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Council tax to increase by 2.99 per cent in Barking and Dagenham

PUBLISHED: 14:00 21 February 2019 | UPDATED: 16:08 21 February 2019

Cllr Dominic Twomey at Monday's cabinet meeting at Barking Town Hall. Picture: LBBD

Cllr Dominic Twomey at Monday's cabinet meeting at Barking Town Hall. Picture: LBBD

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The local authority’s cabinet chiefs voted for the tax hike at a meeting at Barking Town Hall on Monday.

Cllr Dominic Twomey, cabinet member for finance, performance and core services, said: “Nobody is going to be really happy about further increases in council tax, but I think it’s necessary.”

He explained that freezing the tax from the financial years 2008-09 until 2015-16 had resulted in a loss of £15million which would have been collected had there been annual increases of 1.99pc.

The 2.99pc rise is the maximum increase the council can impose without being penalised or putting it to a public vote.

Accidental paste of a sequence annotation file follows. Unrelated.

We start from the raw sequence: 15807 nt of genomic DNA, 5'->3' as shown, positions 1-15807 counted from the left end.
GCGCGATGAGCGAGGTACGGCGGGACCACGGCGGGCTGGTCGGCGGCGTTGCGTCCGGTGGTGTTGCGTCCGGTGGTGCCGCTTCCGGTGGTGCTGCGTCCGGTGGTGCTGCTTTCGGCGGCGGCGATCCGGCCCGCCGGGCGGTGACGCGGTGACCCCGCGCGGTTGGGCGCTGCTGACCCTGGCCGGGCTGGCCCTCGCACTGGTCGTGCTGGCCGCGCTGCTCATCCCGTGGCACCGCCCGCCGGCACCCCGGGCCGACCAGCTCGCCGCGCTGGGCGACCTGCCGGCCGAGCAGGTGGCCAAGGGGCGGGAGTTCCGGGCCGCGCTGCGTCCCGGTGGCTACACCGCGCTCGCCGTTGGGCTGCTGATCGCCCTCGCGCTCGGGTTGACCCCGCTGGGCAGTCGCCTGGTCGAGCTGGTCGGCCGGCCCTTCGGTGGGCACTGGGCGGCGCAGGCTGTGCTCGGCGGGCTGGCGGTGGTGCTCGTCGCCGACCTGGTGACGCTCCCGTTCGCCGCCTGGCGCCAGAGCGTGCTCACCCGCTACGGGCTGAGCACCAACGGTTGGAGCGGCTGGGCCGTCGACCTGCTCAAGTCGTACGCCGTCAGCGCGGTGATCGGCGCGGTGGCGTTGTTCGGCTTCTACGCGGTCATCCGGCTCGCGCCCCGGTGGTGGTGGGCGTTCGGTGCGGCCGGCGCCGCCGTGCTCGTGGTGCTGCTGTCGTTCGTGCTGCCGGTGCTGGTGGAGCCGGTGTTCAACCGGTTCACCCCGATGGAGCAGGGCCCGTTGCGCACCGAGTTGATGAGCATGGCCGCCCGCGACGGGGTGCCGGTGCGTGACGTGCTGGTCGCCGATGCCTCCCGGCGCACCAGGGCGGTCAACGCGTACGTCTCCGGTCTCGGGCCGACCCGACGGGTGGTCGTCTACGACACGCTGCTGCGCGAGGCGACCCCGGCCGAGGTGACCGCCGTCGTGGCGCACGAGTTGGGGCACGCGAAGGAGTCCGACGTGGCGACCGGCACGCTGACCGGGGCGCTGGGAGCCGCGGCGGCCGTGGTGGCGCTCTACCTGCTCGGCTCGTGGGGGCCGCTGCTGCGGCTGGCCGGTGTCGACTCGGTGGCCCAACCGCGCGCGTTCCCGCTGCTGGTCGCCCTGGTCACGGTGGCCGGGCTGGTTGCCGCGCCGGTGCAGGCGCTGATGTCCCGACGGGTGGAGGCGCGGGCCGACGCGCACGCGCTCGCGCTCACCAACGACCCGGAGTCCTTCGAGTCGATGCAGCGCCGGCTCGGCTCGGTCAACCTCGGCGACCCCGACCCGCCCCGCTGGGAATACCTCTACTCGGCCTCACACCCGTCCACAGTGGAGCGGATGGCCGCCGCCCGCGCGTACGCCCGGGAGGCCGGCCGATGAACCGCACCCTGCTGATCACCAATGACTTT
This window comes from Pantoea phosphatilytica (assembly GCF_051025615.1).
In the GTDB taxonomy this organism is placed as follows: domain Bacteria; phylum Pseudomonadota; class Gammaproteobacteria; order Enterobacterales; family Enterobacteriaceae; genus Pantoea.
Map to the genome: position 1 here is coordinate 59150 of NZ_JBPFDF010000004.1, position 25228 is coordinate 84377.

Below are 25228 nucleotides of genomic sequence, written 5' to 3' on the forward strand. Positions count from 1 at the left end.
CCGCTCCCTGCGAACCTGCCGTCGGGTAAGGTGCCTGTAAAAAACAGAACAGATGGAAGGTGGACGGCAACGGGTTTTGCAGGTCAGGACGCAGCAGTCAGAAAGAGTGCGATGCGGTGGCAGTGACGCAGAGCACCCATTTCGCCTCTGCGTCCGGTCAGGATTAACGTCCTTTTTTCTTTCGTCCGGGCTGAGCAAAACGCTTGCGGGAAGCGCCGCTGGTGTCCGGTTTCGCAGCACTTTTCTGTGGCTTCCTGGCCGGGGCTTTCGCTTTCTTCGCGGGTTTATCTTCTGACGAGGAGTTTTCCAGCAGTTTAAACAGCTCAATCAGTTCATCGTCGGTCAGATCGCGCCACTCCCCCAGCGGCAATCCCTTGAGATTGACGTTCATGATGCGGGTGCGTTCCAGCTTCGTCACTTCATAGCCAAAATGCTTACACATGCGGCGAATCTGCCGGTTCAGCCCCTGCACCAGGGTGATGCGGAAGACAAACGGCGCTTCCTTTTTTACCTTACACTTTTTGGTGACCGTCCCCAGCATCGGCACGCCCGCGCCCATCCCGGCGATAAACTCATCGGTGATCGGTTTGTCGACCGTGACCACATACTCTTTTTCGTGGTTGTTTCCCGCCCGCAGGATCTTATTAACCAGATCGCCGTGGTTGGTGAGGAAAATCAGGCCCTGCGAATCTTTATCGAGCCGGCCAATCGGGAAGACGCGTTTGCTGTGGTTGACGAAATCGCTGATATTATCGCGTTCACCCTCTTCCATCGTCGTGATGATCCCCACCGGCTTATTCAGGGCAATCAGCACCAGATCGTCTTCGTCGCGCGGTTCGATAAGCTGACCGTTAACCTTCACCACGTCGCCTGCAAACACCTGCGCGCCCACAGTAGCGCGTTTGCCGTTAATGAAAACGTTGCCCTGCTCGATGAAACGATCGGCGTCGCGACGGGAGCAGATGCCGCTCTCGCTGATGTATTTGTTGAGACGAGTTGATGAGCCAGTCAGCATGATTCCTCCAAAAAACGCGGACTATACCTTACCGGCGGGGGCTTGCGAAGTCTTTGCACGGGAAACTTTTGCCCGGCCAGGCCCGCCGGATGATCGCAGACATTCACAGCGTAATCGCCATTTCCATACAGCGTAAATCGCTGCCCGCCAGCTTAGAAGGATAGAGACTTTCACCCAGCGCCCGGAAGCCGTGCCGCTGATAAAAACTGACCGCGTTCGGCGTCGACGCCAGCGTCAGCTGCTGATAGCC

The council expects to make £1.8m out of the increase for services including children’s support and adult social care.

Of the £1.8m, £600,000 is due to ringfenced for care and support services.

Before cabinet chiefs voted to approve the rise, Cllr Twomey said: “It costs a significant amount of money to keep children and adults safe.

“One per cent out of 2.99pc is just crucial to deliver the budget.”

The hike will add an extra £35.87 to a band D property’s bill for the financial year 2019-20. The council’s share will rise from £1,199.63 to £1,235.50.

But bills could rise further if mayor of London Sadiq Khan’s proposal gets approved. It would see an increase in City Hall’s council tax slice of 8.9pc, or £26.28 for a band D property. The GLA’s council tax share would increase from £294.23 this financial year to £320.51 in 2019-20.

If the mayor of London’s plan gets the green light then a band D property’s overall council tax will rise from £1493.86 this financial year to £1,556.01 in 2019-20.

A council report discussed at Monday’s meeting stated that reduced funding from central government and increasing council costs meant council tax should keep pace with inflation to make sure Barking and Dagenham can meet the demands placed on it.

Cllr Twomey said: “Our challenges are there for everyone to see. We have heard that austerity has ended but we don’t see signs of that.

“We’re trying not to leave anybody behind.”

The council’s net budget for 2019-20 will be £148,820,000.


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